ANSWER: Maybe, but don't count on it. If you win before the Board, you may be able to win reimbursement for attorney's fees, but only fees related to the hearing and not the fees for the OPM proceeding. Additionally, you will not be automatically awarded attorney's fees just because you beat OPM. Before you can get attorney's fees, you have to show the MSPB that awarding fees is "in the interests of justice." Believe it or not, just winning does not necessarily satisfy the standards of "the interests of justice." In short, it is going to be a long, hard, and very unsure road to winning your attorney's fees. Furthermore, because the legal issues are so technical, it is unlikely that you could win an award of attorney's fees without skilled legal assistance. Because you will need legal representation to petition for the legal fees, this may mean that you will have to pay additional attorney's fees in order to win the prior attorney's fees. If all this sounds to you like it isn't in the interests of justice, that's because it's not.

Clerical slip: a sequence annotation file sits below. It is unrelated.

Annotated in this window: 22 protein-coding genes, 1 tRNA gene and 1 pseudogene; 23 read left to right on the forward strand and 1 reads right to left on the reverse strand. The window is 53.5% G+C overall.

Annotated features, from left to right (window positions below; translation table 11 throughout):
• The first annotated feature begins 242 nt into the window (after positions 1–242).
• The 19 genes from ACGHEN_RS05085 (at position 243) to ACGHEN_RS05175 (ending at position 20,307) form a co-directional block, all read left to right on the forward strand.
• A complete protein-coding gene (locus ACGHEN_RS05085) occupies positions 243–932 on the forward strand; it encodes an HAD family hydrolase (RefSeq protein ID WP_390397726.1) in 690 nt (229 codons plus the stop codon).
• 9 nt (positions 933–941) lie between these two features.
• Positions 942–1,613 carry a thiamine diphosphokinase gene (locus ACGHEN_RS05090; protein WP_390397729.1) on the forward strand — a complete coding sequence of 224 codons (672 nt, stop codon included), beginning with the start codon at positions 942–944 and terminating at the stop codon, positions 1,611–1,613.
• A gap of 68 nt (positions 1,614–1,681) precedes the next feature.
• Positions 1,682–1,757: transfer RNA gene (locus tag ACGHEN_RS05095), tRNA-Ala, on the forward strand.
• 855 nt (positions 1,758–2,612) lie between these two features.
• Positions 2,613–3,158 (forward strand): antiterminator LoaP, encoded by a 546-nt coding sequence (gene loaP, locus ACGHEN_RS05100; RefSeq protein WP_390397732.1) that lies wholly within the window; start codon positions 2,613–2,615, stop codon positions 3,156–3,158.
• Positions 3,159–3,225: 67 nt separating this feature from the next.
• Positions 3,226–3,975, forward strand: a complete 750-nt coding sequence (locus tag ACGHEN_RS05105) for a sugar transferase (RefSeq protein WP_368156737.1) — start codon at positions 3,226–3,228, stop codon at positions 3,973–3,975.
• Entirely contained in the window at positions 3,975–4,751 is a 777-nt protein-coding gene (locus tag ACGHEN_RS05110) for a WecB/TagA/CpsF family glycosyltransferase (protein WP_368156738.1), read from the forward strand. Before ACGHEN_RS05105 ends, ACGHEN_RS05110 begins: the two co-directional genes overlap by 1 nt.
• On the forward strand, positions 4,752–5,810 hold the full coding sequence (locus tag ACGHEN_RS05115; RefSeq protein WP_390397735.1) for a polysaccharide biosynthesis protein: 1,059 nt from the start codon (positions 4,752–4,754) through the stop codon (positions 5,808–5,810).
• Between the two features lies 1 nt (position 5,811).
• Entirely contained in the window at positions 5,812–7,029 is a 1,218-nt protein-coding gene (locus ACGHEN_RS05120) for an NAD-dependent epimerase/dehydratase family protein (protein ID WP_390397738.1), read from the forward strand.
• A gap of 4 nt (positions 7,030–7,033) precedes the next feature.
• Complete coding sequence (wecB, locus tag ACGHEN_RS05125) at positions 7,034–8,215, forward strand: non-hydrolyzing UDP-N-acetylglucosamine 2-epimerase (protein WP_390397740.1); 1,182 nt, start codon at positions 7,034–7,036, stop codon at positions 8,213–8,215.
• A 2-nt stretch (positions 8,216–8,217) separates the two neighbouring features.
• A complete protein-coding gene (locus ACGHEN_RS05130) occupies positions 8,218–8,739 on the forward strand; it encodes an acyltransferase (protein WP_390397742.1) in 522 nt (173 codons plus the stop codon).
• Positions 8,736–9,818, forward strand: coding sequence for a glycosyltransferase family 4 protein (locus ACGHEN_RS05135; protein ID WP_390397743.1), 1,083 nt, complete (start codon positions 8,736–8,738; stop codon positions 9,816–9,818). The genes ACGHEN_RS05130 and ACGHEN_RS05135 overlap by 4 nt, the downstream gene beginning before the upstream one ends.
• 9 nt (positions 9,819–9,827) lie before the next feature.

Will OPM check up on me to see if I am still disabled or if I have been restored to earning capacity? If so, how, and how often?
ANSWER: Yes, they will check up on you, but the experience of most of my clients is that they will not harass you to get you off disability retirement. This policy, by the way, is different from that of the Department of Labor, which has a reputation for unrelentingly harassing employees in an effort to get them off workers' compensation. The disability retirement law requires OPM to check on your medical condition at least once a year and also permits them to check up on you whenever they so desire. The results are uneven and sporadic. Some employees are contacted within a few months of going on disability retirement while others are not contacted for years. Although OPM has the power to send annuitants to government-appointed physicians, it usually requires you to have your own physician answer a series of questions, which may be the same or similar to those previously asked on the "Physician's Statement." As to monitoring for restoration of earning capacity, that is done on an annual basis through a questionnaire, and you may, in addition, be required to provide copies of your tax returns.
What forms will I need to apply for FERS Disability Retirement?
I have represented Federal government employees and Postal workers seeking OPM Disability Retirement for a long time. I also represent them in agency leave problems such as AWOL, FMLA, LWOP, etc. Leave problems often come along with being sick and disabled. I have stuck to this area of the law for more than 30 years of the 50 years I have been a lawyer.